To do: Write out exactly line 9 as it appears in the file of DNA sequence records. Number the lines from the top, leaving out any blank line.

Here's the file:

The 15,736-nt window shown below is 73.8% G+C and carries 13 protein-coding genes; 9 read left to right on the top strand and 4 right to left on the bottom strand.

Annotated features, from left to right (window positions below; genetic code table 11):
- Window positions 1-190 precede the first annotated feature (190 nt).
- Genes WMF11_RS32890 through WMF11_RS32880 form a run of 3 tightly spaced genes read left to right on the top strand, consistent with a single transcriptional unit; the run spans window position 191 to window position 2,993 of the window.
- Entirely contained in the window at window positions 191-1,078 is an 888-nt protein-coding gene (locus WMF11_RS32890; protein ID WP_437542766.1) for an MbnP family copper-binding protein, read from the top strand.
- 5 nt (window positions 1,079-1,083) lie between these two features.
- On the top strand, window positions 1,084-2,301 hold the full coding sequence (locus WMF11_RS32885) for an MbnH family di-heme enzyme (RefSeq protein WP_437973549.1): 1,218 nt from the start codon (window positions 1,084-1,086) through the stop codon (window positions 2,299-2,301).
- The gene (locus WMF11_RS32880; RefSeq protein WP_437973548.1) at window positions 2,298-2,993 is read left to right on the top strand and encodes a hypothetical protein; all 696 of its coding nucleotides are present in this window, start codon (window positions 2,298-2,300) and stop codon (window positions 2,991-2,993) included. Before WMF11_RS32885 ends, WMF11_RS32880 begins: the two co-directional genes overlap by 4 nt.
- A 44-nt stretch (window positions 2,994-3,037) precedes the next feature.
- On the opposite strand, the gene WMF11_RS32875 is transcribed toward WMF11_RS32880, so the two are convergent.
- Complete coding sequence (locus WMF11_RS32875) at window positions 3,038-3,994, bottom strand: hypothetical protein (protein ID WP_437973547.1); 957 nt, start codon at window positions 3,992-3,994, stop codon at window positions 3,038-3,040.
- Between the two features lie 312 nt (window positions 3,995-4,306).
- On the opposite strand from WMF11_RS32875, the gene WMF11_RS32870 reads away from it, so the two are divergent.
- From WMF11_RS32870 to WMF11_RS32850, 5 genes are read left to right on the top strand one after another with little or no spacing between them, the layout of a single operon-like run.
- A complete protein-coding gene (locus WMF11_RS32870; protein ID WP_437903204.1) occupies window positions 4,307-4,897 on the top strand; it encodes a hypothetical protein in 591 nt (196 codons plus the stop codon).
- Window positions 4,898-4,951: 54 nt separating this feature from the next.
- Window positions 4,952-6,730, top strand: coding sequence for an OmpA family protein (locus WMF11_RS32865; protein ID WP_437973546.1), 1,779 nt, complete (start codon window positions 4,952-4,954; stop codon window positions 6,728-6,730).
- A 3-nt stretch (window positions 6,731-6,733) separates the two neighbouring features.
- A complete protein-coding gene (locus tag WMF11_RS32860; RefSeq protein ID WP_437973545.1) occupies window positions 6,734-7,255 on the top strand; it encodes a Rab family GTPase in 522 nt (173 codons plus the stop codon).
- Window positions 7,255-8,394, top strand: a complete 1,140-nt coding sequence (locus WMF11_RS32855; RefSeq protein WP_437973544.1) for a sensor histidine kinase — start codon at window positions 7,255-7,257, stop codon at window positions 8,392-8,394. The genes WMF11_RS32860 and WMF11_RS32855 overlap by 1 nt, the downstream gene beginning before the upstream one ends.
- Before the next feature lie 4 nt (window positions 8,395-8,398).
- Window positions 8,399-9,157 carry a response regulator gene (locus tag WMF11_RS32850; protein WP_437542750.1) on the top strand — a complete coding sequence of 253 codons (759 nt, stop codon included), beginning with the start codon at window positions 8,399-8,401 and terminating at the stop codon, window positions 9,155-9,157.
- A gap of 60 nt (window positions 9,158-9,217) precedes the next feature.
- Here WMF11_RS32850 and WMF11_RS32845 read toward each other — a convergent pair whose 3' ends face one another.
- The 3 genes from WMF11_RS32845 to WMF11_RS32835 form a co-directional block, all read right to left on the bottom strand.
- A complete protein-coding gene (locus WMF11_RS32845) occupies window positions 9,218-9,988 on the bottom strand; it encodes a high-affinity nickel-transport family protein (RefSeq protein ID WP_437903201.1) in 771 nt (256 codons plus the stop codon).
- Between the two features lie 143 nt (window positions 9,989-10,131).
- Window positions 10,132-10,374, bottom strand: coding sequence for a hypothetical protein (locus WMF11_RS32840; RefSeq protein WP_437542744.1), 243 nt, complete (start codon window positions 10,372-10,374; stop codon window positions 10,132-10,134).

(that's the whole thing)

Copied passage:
- A 44-nt stretch (window positions 2,994-3,037) precedes the next feature.